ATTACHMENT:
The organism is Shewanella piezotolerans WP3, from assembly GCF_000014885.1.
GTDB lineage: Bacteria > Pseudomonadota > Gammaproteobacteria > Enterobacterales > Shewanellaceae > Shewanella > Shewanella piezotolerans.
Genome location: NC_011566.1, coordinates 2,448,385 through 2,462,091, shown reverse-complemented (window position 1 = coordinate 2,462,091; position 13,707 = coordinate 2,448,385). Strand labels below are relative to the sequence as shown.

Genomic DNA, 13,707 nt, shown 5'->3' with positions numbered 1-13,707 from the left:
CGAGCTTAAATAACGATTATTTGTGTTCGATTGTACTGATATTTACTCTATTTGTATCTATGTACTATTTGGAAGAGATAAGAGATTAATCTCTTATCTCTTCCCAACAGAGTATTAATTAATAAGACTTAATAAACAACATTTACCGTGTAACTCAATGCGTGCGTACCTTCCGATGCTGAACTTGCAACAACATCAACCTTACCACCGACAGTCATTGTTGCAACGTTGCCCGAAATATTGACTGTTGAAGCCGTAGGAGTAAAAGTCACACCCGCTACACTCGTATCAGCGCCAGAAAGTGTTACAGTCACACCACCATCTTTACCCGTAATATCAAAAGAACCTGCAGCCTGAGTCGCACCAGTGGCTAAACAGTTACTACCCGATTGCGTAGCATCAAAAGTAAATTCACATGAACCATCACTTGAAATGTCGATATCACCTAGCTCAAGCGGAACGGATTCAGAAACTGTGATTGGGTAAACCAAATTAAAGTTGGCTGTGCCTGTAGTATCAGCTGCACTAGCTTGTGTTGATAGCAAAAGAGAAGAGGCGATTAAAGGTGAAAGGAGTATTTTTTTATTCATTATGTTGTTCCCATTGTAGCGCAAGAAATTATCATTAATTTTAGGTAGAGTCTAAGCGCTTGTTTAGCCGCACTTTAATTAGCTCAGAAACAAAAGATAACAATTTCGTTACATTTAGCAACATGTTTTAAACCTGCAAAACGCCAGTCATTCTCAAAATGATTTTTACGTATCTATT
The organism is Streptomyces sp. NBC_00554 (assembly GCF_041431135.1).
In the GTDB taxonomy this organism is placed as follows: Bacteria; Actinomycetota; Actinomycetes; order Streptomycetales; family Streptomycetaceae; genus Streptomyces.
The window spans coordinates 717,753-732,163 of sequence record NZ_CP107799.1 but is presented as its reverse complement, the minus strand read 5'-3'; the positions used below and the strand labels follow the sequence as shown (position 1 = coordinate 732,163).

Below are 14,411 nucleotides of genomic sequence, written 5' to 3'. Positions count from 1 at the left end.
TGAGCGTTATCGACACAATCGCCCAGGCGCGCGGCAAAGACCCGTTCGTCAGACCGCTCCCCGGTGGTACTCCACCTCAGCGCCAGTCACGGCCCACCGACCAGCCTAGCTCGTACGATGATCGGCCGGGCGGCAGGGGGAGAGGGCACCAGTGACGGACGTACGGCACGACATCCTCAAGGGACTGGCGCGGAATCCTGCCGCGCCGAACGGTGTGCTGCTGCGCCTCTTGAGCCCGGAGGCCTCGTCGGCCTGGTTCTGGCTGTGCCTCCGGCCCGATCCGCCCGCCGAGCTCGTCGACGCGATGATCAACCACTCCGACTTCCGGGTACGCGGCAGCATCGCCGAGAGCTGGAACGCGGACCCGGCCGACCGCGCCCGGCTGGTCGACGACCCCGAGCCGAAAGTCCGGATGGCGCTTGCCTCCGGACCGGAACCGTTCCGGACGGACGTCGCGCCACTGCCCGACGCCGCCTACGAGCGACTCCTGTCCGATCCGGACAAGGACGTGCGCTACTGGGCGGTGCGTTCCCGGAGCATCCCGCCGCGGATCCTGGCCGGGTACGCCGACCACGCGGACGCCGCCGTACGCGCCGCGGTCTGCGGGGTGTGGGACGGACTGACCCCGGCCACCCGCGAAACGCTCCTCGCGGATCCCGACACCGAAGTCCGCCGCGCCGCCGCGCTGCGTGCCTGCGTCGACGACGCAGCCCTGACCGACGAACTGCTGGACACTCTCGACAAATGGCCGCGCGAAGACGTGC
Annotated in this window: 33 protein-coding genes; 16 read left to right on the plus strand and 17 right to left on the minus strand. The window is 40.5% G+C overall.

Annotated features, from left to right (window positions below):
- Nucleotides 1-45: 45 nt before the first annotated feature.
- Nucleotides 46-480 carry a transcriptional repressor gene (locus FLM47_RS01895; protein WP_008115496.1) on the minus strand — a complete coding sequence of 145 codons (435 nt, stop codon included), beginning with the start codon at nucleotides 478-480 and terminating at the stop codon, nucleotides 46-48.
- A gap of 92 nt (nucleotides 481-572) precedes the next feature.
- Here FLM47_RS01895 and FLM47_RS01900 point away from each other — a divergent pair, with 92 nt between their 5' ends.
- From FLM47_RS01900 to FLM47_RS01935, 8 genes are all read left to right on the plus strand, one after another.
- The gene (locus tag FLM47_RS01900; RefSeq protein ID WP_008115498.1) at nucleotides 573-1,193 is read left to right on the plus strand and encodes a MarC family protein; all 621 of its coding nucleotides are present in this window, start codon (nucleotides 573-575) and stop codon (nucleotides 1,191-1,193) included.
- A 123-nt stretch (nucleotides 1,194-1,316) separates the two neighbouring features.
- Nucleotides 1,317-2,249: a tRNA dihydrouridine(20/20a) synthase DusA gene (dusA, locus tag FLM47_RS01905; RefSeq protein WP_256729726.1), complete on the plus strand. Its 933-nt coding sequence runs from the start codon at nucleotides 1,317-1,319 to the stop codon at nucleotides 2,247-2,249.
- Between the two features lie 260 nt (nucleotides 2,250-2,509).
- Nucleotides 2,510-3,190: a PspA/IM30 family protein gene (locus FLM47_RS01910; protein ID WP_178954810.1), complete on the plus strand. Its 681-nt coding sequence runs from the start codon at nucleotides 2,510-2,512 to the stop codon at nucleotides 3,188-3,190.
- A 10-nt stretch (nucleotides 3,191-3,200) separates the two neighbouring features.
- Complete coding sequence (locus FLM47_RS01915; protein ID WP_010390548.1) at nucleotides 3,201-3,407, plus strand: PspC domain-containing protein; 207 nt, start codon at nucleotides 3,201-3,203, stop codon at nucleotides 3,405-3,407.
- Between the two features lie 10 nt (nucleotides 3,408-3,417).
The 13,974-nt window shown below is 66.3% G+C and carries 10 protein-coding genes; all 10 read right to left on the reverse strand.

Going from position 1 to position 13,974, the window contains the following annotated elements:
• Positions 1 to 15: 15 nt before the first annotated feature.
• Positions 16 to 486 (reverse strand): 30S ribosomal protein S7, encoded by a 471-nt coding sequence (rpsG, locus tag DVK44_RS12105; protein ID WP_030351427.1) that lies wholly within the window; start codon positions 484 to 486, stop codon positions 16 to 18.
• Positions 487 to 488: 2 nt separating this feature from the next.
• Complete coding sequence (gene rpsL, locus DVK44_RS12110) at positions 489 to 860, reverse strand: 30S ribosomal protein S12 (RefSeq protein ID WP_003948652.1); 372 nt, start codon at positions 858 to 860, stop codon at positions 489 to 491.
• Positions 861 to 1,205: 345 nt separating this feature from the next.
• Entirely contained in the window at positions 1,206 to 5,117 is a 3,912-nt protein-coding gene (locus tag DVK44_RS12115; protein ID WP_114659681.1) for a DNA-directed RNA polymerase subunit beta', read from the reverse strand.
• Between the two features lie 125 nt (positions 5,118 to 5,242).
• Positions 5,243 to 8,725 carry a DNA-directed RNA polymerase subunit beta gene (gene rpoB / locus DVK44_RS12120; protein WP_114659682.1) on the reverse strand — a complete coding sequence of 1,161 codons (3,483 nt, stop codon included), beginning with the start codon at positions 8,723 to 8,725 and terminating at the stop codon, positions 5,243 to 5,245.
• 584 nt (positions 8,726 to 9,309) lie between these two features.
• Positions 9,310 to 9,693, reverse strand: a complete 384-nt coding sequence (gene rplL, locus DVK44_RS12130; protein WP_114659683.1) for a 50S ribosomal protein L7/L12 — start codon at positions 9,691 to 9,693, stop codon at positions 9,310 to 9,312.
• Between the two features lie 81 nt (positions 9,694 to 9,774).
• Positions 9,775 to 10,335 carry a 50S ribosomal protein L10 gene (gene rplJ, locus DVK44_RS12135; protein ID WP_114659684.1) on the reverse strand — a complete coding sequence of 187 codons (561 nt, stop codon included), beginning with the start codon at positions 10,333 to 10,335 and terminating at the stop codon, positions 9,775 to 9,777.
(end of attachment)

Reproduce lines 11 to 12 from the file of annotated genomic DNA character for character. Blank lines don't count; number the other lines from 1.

Annotated in this window: 33 protein-coding genes; 16 read left to right on the plus strand and 17 right to left on the minus strand. The window is 40.5% G+C overall.

Annotated features, from left to right (window positions below):